Typically, lacerations are no big deal but if your child’s wound doesn’t stop bleeding and the cut looks deep, your best bet is to have them looked at by a medical professional. Wounds can be scary, and no parent wants to witness their son or daughter bleeding, but rest assured, the experts at Chai Care will take great care of your child and will have them as good as new in no time!
* Legal disclaimer: The content of this article and the entire Chai Care blog is for educational purposes only; it does NOT constitute medical advice and must not be considered as such. Please consult a medical professional regarding any symptoms or health concerns you or your loved ones.Feb 16, 2023
Broken bones are no joke. Injuries like breaks and fractures can have long-term effects if gone untreated and for children, they are that much more serious. Kids are known to horse around, rambunctiously playing without thinking about the consequences which can, unfortunately, lead to sustaining one of these injuries. Thankfully, casting and splinting have given us the ability to heal back to our healthy selves. They help to immobilize the injured limb to keep the bone in place until it fully heals. Of course, everyone has either had or knows someone who has needed a cast or splint, still, they are important to learn about just in case you or your child may need one someday.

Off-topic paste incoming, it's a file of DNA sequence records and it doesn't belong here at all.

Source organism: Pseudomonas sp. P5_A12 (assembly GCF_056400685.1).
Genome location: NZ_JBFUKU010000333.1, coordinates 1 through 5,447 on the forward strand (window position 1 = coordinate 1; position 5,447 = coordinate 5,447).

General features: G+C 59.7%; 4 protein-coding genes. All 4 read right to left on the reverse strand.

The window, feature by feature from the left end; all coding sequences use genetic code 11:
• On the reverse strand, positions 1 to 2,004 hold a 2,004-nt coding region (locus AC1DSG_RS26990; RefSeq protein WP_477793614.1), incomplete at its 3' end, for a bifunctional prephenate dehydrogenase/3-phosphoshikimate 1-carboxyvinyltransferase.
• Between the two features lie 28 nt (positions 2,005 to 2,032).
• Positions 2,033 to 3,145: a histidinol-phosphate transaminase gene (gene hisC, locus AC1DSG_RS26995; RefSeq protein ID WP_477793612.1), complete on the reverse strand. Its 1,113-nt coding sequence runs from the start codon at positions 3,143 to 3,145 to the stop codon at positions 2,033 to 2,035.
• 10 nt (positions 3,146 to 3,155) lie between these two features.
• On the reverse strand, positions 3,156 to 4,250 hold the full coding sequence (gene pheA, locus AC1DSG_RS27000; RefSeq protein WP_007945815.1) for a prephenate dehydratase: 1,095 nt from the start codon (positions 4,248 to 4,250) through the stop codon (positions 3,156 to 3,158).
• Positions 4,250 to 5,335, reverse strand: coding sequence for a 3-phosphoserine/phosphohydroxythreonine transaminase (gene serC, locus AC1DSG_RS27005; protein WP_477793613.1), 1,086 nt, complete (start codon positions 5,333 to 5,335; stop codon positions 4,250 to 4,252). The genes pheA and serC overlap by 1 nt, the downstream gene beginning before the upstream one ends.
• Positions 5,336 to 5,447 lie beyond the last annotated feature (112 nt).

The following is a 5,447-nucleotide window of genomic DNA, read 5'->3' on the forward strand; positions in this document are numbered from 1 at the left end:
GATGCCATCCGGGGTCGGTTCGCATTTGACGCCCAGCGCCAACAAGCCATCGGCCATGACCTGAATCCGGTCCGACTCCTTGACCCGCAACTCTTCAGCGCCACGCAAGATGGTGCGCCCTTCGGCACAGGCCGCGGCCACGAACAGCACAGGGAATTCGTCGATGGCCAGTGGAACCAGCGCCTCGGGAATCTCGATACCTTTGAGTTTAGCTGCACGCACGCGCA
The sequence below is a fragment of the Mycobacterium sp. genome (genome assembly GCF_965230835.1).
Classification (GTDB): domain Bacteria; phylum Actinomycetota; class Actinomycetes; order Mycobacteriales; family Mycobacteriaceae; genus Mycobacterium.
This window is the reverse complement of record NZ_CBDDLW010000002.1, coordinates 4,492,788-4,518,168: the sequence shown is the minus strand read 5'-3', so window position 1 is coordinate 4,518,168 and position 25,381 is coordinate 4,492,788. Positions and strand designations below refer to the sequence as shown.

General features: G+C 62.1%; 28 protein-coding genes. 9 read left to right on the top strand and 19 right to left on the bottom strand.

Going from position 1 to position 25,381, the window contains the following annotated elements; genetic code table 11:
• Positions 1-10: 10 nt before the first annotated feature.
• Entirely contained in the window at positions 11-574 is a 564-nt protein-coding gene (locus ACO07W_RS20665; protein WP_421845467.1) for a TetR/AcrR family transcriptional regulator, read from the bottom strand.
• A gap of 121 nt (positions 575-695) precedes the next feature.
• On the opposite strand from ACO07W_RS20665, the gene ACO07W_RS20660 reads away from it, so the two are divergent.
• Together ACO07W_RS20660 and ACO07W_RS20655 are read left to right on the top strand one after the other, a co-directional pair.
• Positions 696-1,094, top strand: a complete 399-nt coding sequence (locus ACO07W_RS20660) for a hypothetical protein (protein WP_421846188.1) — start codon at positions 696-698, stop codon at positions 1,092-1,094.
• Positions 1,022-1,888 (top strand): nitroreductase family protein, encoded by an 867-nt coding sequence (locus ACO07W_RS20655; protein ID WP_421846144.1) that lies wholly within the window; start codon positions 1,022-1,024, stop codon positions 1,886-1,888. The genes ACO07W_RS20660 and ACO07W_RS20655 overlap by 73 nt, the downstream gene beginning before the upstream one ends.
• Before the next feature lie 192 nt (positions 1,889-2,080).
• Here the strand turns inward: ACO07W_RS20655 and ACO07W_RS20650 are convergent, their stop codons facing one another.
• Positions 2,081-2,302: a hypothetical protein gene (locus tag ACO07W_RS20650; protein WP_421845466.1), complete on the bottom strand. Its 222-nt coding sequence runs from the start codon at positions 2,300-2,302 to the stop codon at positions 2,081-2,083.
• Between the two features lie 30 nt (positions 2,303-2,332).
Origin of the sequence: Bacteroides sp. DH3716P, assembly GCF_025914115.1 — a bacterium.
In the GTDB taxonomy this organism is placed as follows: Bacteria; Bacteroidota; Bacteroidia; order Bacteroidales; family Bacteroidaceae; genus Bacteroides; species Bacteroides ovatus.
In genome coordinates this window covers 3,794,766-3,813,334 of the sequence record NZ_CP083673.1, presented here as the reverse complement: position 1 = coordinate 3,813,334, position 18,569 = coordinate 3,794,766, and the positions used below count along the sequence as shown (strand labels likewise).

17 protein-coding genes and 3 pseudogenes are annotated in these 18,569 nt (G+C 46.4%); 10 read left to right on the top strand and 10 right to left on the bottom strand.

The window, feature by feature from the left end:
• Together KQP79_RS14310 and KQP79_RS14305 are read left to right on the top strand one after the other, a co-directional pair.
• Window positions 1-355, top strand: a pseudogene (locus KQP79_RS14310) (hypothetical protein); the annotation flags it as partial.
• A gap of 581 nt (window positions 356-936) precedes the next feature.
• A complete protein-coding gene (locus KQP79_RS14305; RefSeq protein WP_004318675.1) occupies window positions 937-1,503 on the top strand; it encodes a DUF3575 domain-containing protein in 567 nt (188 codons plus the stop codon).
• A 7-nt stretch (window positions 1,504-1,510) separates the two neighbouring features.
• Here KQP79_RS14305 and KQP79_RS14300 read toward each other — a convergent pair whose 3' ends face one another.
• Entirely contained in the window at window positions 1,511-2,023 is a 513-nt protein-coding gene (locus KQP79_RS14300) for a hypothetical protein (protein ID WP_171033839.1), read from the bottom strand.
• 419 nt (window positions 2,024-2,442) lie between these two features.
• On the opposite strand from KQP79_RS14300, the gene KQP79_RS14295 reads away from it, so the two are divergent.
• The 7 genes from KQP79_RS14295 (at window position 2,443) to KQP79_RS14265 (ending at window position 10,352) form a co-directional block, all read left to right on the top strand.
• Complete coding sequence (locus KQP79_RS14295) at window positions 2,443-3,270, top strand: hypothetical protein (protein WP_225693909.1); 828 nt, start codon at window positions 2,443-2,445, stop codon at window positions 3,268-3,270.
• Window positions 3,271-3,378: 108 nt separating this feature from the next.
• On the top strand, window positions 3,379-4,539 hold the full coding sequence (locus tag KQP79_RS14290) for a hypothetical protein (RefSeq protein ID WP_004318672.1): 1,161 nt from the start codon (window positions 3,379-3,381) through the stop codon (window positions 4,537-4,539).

Casts and splints are orthopedic devices that are used to protect, and support broken or injured bones and joints. Casts are usually made from fiberglass or plaster and splints are what you would call half-casts and provide less support than casts. Casts differ from splints because they supply more support and safety for a limb that is injured or broken.
Splints provide less support than casts, but the good thing is that they are faster and easier to use. Splints also can be tightened or loosened easily if the swelling in the arm or leg increases or decreases. Ready-made or “off-the-shelf” splints are available in many different sizes and shapes and in more unique cases, custom-made splints are required.